Updated: Newsweek.com Faces Down Extinction, Will Remain Separate From TDB

Update: Well, it looks as if the effort to keep Newsweek.com alive has worked. In an early afternoon Tweet, Tina Brown says, “Woah! Newsweek.com’s superb content will live on under its own banner & in URLs on the new site. Not shutting down, combining.”

Original post: Once the merger between The Daily Beast and Newsweek is cemented, Newsweek.com will effectively disappear, as users who go to that site will be redirected to TDB’s homepage, the NYT reported last week. In reaction, someone (or “someones”) claiming to work for the Newsweek.com staff has created a new Tumblr page to mount a defense of the website in the hopes of preventing its extinction.

The Tumblr page’s sole post begins by expressing a degree of shock about not being told in the staff meetings held by executives that Newsweek.com existence would be coming to an end. The post also also expresses some bitterness about how the web operation has been treated over the past few years.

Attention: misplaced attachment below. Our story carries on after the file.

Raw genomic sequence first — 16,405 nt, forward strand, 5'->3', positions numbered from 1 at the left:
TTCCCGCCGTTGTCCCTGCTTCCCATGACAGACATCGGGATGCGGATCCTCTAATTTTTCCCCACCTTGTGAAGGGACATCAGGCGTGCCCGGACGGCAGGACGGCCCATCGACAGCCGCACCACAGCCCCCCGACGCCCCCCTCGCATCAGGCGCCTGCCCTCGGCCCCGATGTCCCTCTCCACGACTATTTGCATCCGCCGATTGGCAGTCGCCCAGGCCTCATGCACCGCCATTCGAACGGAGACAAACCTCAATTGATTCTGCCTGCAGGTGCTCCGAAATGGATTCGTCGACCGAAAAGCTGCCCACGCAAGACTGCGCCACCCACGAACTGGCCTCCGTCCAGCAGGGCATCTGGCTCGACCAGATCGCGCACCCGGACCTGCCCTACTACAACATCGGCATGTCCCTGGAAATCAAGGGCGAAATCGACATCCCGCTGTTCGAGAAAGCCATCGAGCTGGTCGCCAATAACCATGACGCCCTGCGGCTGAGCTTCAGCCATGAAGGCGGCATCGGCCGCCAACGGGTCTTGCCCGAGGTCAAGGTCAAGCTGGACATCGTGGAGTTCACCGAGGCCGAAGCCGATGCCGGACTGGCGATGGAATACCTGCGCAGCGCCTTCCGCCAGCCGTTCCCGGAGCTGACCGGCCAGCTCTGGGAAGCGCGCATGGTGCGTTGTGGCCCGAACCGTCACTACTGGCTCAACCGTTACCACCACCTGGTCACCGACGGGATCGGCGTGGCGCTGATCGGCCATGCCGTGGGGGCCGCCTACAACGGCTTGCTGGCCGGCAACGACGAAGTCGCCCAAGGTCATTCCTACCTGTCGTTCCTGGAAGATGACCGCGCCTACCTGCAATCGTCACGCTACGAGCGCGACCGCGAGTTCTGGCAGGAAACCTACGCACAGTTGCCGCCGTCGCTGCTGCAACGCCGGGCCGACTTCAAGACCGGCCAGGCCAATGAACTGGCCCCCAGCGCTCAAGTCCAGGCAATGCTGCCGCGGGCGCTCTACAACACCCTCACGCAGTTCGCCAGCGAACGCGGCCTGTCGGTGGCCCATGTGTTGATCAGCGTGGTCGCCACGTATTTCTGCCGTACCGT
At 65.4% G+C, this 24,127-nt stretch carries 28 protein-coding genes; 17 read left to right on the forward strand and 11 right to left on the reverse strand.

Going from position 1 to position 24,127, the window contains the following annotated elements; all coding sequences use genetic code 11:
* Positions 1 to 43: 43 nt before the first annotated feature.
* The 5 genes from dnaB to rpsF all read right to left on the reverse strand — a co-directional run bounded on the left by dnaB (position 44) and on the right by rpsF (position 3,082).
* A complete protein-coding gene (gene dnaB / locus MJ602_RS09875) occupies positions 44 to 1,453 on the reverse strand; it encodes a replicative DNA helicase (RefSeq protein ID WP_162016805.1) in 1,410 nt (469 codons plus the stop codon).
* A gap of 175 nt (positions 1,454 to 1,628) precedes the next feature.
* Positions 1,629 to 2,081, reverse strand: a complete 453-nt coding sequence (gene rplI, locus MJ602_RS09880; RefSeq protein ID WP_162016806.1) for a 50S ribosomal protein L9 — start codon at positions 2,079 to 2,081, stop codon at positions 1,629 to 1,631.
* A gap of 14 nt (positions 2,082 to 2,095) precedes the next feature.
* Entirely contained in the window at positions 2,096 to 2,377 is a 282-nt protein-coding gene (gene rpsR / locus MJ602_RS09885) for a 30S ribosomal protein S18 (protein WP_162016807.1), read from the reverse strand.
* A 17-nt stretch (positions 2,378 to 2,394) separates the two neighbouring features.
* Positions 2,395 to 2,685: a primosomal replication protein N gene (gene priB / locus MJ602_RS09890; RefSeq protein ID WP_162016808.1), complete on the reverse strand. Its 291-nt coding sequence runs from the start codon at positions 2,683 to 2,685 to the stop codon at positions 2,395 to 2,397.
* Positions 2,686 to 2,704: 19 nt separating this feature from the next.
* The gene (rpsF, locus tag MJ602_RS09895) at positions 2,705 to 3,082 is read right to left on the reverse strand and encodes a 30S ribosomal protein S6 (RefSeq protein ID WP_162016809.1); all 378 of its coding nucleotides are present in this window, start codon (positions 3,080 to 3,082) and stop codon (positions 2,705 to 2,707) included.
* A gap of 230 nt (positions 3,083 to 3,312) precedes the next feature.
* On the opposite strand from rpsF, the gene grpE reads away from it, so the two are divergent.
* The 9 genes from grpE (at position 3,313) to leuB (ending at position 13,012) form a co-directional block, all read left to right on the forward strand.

“The thing you have to understand about Newsweek is that it would only be fitting that its Website would be the first to go,” the post says, which does not include attribution or byline. “Like most print publications, Newsweek magazine has been led by people who deep down don’t understand the Web, and because they don’t understand it, they fear it and don’t value it.”

The post then questions the rationale given for putting The Daily Beast front and center as the new entity, which is now being called the Newsweek Daily Beast Company. Essentially, the idea is that TheDailyBeast.com, which gets about 2 million monthly uniques, would be able to sbsorb Newsweek.com’s roughly 5 million monthly users.

For one thing, the Tumblr post claims that “at least 60 percent” of Newsweek.com’s uniques come from someplace other than the homepage, finding the site’s stories either through Newsweek’s web partnership with MSNBC (NYSE: GE), or links on MSN, Newsweek’s Twitter feed, its official Tumblr page. “If less than half of Newsweek readers log onto Newsweek.com’s actual homepage, how much traffic will really be gained? Certainly not five million uniques,” the Tumblr post notes.

So far, attempts to contact Newsweek.com’s staff have gone unanswered. While Newsweek’s official Tumblr page doesn’t reference “Save Newsweek.com,” it does offer a tongue-in-cheek contrast between what sort of content lives on The Daily Beast and Newsweek.com (courtesy of CJR). The first item on the list for The Daily Beast is a post about alcoholism on broadcast TV, while Newsweek.com has a more soberly-minded column by Jonathan Alter on “Why The Midterms Matter.”